Manchukuo Bayonet Skills WW2 IJA Badge

Today’s badge is quite interesting. First the obverse:

The design has a kanji for ‘Prize (Shou 賞)’ at the top so we know this is an award of some sort. The center design has a kendo (Japanese swordfighting) mask, but neither of the two figures behind it are swords. One is a rifle and another is a rifle shape with a circular object on the tip. This indicates that the skills practiced here are not swordfighting skills but bayonet skills. The former is called kendo (剣道) and the latter jukendo (銃剣道), the kanji  ju prefixed to the other two meaning ‘gun.’

Kendo is still quite popular here in Japan and abroad, being one of the traditional martial arts. However, one may be surprised to learn that jukendo is also being practiced in Japan here today, although it is a minor and relatively unknown sport. You can see the short Wikipedia article HERE and if you’d like to see the All-Japan Jukendo Federation page, click HERE.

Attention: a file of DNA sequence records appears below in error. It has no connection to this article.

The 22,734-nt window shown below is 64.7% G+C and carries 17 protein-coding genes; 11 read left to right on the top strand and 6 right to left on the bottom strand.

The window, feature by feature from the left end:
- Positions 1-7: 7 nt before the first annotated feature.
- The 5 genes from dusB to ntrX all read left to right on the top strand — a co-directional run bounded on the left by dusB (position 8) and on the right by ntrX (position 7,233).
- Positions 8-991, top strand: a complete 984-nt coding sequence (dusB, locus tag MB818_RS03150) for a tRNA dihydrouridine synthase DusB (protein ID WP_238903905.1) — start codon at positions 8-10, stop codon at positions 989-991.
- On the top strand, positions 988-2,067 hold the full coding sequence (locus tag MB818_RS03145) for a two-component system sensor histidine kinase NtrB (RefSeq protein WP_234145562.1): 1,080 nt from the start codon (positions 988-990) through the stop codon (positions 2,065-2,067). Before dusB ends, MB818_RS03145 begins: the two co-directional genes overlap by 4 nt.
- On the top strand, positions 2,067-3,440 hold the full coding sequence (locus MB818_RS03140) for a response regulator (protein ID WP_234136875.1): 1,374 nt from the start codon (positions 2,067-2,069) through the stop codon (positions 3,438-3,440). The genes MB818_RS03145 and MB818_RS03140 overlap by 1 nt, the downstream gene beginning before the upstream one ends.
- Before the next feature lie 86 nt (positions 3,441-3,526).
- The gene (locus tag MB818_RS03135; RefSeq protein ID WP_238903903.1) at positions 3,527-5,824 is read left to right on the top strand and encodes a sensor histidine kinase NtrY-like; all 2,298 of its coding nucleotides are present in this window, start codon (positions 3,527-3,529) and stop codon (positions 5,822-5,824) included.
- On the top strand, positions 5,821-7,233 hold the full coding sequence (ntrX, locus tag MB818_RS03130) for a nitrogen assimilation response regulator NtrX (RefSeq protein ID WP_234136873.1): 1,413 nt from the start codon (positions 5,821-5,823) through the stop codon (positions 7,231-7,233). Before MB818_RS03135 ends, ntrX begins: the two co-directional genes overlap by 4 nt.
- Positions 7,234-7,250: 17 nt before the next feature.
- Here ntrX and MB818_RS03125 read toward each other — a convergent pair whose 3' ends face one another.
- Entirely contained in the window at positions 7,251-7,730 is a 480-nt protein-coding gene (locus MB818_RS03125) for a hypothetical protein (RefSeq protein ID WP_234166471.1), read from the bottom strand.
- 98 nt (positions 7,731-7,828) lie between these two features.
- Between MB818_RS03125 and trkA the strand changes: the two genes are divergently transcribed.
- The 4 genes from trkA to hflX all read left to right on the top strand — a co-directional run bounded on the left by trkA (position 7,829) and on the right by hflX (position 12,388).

Back to the badge: The figure below the mask is the insignia for the Manchuria Railroad Defense Unit. Two crossed rifles superimposed on a rail. These were IJA units stationed in Manchuria and assigned to defend the railways.

The reverse:

The design is rather plain, having just an inscription. It reads ‘Kantou-shou 間島省, Yanji 延吉 [City], Moribe Unit 森部隊.’  (Moribe is a family name and designates the commander of a unit.) I placed the first term in italics since this is the Japanese reading of a Manchukuo province that of course no longer exists. Now the area is called Yanbian Korean Autonomous Prefecture, and though located in China is mostly populated with Koreans.

So this badge was given to a winner in a jukendo competition held within the Moribe Unit, or perhaps the competition was between different units and the Moribe Unit gained a prize, each contributing member receiving a badge.


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